Drivers on Belgian motorways will have a new driving habit to adopt as authorities introduce spontaneous emergency assistance lanes in efforts to streamline emergency response in the case of an accident.
The new lanes will act as a fast-track to emergency response vehicles and will be added to the country’s motorways from 1 October.
The new regulation will be based off laws which require drivers on the road to move over and if possible to change lanes to create room for an emergency response vehicle to access the site of an accident.
Currently, if an accident takes place in a Belgian motorway, ambulances, fire engines and other medical assistance vehicles have to weave their way through traffic, with the all-too-common traffic jams delaying their vital response even further.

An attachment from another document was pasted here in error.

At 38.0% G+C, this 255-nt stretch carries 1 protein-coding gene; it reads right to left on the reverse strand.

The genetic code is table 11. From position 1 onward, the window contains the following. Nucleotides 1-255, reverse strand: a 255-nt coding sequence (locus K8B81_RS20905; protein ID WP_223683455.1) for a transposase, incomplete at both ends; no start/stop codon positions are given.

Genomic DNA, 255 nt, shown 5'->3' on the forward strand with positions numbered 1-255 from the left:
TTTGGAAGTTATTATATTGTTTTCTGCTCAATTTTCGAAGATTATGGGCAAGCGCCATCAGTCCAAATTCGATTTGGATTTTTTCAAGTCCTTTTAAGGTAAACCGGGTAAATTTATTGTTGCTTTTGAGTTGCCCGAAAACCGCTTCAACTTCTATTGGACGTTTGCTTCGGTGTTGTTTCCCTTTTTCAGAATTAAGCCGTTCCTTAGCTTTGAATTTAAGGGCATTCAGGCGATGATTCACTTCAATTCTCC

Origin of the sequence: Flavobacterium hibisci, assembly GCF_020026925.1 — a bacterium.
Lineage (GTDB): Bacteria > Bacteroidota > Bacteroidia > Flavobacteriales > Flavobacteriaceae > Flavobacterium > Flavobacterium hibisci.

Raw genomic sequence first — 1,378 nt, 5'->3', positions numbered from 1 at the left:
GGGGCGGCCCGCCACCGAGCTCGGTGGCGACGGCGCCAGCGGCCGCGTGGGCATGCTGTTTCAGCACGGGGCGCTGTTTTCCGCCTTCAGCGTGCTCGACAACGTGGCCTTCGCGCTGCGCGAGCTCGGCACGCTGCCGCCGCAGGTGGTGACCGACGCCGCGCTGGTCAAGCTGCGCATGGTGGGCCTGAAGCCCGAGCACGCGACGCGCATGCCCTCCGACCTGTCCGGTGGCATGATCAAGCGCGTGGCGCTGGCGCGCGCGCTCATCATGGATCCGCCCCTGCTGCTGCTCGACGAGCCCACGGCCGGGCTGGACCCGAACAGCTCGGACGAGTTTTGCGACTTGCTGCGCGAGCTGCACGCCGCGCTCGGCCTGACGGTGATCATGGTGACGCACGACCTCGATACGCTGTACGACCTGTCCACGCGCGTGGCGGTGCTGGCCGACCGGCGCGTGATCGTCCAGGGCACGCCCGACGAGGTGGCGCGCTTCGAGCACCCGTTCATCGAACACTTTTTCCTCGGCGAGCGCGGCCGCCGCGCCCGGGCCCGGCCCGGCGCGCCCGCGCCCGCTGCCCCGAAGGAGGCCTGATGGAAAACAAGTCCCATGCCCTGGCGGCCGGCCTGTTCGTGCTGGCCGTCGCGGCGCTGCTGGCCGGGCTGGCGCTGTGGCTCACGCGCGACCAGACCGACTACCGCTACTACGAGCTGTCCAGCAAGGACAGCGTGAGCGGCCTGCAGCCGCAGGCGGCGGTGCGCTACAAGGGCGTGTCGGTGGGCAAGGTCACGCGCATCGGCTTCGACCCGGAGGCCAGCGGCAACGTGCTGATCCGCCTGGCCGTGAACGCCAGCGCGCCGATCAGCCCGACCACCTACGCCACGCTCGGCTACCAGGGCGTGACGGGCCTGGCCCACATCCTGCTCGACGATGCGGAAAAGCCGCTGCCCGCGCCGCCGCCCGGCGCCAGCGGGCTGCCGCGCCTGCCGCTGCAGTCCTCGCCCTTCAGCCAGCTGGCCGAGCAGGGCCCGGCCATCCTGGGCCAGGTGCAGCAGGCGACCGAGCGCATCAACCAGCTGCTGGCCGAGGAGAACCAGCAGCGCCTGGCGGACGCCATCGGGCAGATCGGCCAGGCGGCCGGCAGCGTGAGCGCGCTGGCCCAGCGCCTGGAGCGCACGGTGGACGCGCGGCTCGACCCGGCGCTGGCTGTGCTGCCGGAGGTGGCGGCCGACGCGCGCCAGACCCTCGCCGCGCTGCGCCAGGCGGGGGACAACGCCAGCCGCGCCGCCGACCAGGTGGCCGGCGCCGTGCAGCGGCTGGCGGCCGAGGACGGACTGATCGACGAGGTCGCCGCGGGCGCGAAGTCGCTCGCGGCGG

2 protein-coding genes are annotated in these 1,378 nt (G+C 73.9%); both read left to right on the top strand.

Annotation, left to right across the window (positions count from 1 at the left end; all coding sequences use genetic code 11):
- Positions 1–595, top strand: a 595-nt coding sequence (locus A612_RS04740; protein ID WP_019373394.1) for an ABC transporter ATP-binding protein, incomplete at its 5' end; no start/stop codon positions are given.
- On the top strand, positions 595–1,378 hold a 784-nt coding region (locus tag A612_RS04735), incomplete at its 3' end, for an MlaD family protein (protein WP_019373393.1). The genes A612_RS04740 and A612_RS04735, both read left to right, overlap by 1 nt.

In some areas, the vehicles could use the emergency stop lanes, meant for drivers whose vehicle breaks down while on the road, as well as motorway or rest stop area exits.
The new regulations will apply mainly to motorways but will also to other multi-lane and frequently busy roads, such as Brussels’ Rue de La Loi.
The move will align Belgian roads with other motorways in countries such as France, Germany and Austria, where move over laws and emergency lanes are a common road safety manoeuvre.
To create an emergency lane, drivers on a road with two or more lanes drivers are required to adopt the following response in the case of an accident: those driving on the left lane should move as far left as possible while those on the middle and right lanes should move as much as they can to the right.
The cars on the extreme-right lane are only allowed to use any potential emergency stop lanes if the emergency lane created by drivers’ move over manoeuvres is still to narrow to allow an emergency response vehicle to pass safely through.